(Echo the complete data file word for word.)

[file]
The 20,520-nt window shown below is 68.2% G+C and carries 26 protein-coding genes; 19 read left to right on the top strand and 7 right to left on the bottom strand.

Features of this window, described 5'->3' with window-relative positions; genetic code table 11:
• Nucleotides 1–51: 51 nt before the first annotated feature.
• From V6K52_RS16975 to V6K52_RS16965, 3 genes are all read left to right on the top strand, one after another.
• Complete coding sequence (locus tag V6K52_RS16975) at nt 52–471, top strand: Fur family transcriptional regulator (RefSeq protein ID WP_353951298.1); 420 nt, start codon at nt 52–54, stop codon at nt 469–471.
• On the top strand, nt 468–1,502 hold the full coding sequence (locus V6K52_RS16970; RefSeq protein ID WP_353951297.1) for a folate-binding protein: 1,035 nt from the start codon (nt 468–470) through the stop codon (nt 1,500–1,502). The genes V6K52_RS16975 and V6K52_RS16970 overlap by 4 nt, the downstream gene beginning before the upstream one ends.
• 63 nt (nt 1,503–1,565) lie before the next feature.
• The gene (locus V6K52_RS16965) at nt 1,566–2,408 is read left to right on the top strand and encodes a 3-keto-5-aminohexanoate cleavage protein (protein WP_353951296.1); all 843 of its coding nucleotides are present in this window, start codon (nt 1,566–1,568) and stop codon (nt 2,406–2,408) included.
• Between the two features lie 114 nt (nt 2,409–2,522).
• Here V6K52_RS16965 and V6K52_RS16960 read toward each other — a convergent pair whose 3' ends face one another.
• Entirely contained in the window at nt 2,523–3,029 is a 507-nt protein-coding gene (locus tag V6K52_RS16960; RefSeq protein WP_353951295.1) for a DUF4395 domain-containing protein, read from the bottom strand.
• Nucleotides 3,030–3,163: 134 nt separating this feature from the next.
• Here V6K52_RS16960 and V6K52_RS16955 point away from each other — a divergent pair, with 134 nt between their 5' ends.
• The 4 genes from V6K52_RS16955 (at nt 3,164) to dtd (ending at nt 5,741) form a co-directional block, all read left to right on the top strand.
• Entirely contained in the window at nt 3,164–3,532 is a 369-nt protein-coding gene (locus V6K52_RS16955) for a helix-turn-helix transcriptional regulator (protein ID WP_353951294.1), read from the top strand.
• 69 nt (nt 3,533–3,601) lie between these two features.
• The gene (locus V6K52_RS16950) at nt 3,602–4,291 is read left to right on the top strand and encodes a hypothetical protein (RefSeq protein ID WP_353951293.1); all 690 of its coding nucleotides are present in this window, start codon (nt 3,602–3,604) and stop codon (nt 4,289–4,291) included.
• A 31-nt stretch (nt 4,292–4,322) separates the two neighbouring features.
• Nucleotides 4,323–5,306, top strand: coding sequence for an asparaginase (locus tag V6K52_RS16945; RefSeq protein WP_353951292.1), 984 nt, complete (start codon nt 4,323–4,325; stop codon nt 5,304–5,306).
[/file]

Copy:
The 20,520-nt window shown below is 68.2% G+C and carries 26 protein-coding genes; 19 read left to right on the top strand and 7 right to left on the bottom strand.

Features of this window, described 5'->3' with window-relative positions; genetic code table 11:
• Nucleotides 1–51: 51 nt before the first annotated feature.
• From V6K52_RS16975 to V6K52_RS16965, 3 genes are all read left to right on the top strand, one after another.
• Complete coding sequence (locus tag V6K52_RS16975) at nt 52–471, top strand: Fur family transcriptional regulator (RefSeq protein ID WP_353951298.1); 420 nt, start codon at nt 52–54, stop codon at nt 469–471.
• On the top strand, nt 468–1,502 hold the full coding sequence (locus V6K52_RS16970; RefSeq protein ID WP_353951297.1) for a folate-binding protein: 1,035 nt from the start codon (nt 468–470) through the stop codon (nt 1,500–1,502). The genes V6K52_RS16975 and V6K52_RS16970 overlap by 4 nt, the downstream gene beginning before the upstream one ends.
• 63 nt (nt 1,503–1,565) lie before the next feature.
• The gene (locus V6K52_RS16965) at nt 1,566–2,408 is read left to right on the top strand and encodes a 3-keto-5-aminohexanoate cleavage protein (protein WP_353951296.1); all 843 of its coding nucleotides are present in this window, start codon (nt 1,566–1,568) and stop codon (nt 2,406–2,408) included.
• Between the two features lie 114 nt (nt 2,409–2,522).
• Here V6K52_RS16965 and V6K52_RS16960 read toward each other — a convergent pair whose 3' ends face one another.
• Entirely contained in the window at nt 2,523–3,029 is a 507-nt protein-coding gene (locus tag V6K52_RS16960; RefSeq protein WP_353951295.1) for a DUF4395 domain-containing protein, read from the bottom strand.
• Nucleotides 3,030–3,163: 134 nt separating this feature from the next.
• Here V6K52_RS16960 and V6K52_RS16955 point away from each other — a divergent pair, with 134 nt between their 5' ends.
• The 4 genes from V6K52_RS16955 (at nt 3,164) to dtd (ending at nt 5,741) form a co-directional block, all read left to right on the top strand.
• Entirely contained in the window at nt 3,164–3,532 is a 369-nt protein-coding gene (locus V6K52_RS16955) for a helix-turn-helix transcriptional regulator (protein ID WP_353951294.1), read from the top strand.
• 69 nt (nt 3,533–3,601) lie between these two features.
• The gene (locus V6K52_RS16950) at nt 3,602–4,291 is read left to right on the top strand and encodes a hypothetical protein (RefSeq protein ID WP_353951293.1); all 690 of its coding nucleotides are present in this window, start codon (nt 3,602–3,604) and stop codon (nt 4,289–4,291) included.
• A 31-nt stretch (nt 4,292–4,322) separates the two neighbouring features.
• Nucleotides 4,323–5,306, top strand: coding sequence for an asparaginase (locus tag V6K52_RS16945; RefSeq protein WP_353951292.1), 984 nt, complete (start codon nt 4,323–4,325; stop codon nt 5,304–5,306).